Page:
from FreeNZ

One of the greatest tragedies of the lockstep ‘Covid Response’ by the majority of world governments, is the rapid and ever-increasing loss of public confidence in ‘science’.

Here, an NZDSOS thinker and researcher, who wishes to remain anonymous, mounts the case that there are still reasons to respect what remains of sound and ethical science, while also fully acknowledging the extent to which ‘the speed of science’ has taken the world off track, in the last two corrupted years.


Science, applied as intended, in a genuine spirit of inquiry, is deeply honourable. At its heart, it is meant to serve as a sincere attempt to answer questions in the continuing and ever-deepening pursuit of truth.

Whatever our beliefs about current science may be, it still offers us a critical tool through its potential to be a framework for controlled observations. Honouring its fundamental tenets can draw us closer to substantive truth, even when it cannot hope to explain everything in the world of phenomena.

Sadly, the events of the last two years have seen a surreptitious erosion of the scientific method. A largely unsuspecting public has been shepherded into an emergent false doctrine, guided by the errant and proselytising corporate media-government complex.

Rigorous observation has been replaced by projections derived from faulty modelling of data. Long-held scientific definitions have been covertly changed. Data has been doctored and withheld. Opinion from supposed ‘experts’, has been propagandised as irrefutable truth. What has emerged is a carefully contrived facsimile, a doppelgänger dressed in the vestments of science. This fakery has adopted the language of science but has completely overlooked its objective foundation. The term “scientism” has been coined in order to differentiate this pseudo-scientific phenomenon, from its authentic, sincere, and trustworthy counterpart.

Real science is chronological and sequential, advancing our human understanding through the painstaking processes of accumulation and consilience [the principle that evidence, from independent, unrelated sources, can “converge” on strong conclusions]. Information streams, from converging lines of evidence, are methodically assembled, to produce a congruent body of data.

Early in the pandemic, it was clear that the release of a new class of vaccines based on the mRNA gene transfer platform was intended to form a major part of the Covid management strategy. These products were rapidly brought to market under the Trump administration, in an operation famously dubbed “Warp-speed”. While it might have been anticipated that certain liberties would be taken in the name of expedience, it is doubtful that anyone could have anticipated the extent to which the integrity of the scientific method was to be subverted.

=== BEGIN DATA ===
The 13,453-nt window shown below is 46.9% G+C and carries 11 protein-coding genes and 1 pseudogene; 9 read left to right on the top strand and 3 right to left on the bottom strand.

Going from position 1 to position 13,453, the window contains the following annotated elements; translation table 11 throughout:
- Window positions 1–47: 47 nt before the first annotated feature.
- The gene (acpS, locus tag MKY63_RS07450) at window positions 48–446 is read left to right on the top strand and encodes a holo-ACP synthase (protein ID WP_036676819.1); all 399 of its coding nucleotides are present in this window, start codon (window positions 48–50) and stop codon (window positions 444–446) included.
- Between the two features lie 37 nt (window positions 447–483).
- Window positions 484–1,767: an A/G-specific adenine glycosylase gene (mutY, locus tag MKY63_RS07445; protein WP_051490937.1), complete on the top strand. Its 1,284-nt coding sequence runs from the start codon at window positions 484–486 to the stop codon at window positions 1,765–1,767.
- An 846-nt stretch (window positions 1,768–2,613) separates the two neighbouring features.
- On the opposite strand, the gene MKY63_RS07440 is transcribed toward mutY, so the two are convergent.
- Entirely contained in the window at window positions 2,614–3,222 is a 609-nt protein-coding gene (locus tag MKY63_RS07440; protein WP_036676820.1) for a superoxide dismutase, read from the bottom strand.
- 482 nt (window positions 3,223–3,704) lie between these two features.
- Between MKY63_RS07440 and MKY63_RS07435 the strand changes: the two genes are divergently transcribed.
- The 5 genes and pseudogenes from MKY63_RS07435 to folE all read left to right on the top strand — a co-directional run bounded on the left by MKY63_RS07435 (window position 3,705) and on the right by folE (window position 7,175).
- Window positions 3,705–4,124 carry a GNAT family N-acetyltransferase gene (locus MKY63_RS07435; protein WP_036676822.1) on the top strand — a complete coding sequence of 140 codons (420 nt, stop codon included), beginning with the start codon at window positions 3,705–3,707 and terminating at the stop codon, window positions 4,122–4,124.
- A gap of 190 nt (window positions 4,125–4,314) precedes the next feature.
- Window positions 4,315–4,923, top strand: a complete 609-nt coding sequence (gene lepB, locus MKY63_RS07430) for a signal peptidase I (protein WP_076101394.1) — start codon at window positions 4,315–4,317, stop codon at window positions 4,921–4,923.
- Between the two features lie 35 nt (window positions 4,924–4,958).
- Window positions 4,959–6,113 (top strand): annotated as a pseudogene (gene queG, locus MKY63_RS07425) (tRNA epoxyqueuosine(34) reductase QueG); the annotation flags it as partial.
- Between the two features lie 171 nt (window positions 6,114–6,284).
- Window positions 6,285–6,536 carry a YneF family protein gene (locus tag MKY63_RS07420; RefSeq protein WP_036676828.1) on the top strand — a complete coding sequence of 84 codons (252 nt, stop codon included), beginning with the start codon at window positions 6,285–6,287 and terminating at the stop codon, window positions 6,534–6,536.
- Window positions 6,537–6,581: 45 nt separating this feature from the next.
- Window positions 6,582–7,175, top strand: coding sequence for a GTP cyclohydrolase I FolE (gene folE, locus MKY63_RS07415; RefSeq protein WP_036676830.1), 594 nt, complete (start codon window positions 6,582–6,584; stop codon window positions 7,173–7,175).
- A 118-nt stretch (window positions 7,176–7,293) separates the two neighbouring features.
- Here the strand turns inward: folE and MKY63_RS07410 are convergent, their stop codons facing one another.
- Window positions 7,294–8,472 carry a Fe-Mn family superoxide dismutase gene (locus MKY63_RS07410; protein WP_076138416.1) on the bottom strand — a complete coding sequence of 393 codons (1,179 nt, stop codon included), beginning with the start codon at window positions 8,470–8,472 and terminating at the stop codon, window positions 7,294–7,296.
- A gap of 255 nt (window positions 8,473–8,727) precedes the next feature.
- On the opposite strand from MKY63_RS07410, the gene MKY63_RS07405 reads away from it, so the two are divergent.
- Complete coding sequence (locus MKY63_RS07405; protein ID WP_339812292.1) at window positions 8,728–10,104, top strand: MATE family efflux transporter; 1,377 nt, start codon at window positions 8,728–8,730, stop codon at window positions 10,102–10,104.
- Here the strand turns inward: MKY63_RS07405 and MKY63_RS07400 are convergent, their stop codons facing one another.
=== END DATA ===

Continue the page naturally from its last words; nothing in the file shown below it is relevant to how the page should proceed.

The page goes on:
Rather than the congruent body of data that we might have expected, we are now faced with a data void, in a scientific abyss.

To bridge the vast gap between the emphatic public health messaging from politicians on these vaccines, and the serious limits of our actual, substantive scientific knowledge about them, so-called ‘expert’ opinion has been injected into the void. Sadly, the general public is unaware that expert opinion, which lacks substantive supporting data, offers flawed predictive value – especially when new and uncharacterised technologies are involved.

This limited capacity to predict complexity is a human failing that lies at the heart of the “perfect storm” which is emerging in the aftermath of the vaccination roll-out. It leads to three essential questions:

1.) How did we get here?

2.) What are the boundaries which differentiate science from conjecture?

3.) Where has presumption surpassed, and supplanted, what can reasonably be inferred from the supporting data?

The marketing slogan “safe and effective” was an early tell. For the marketing of Distaval (Thalidomide) by Distillers Ltd, the unabashed use of a slogan still stands in infamy. This should have piqued curiosity in the Covid approach1.

In the pre-election leadership debates, before the covid-19 vaccines had even been brought to the New Zealand market, the “safe and effective” mantra was recited ad nauseum, with an unfathomable, non-partisan uniformity.

The early safety and efficacy data on the Pfizer BNT162b2 mRNA vaccine was published in the New England Journal of Medicine, with the infamous “95% effective” slogan used to herald it as a triumph of human endeavour over Nature. This became the clarion call to take up what was claimed to be a miraculous intervention. It was promoted as the “only way” to end the pandemic.

Much has been said about the difference between absolute risk reduction (ARR) and relative risk reduction (RRR).

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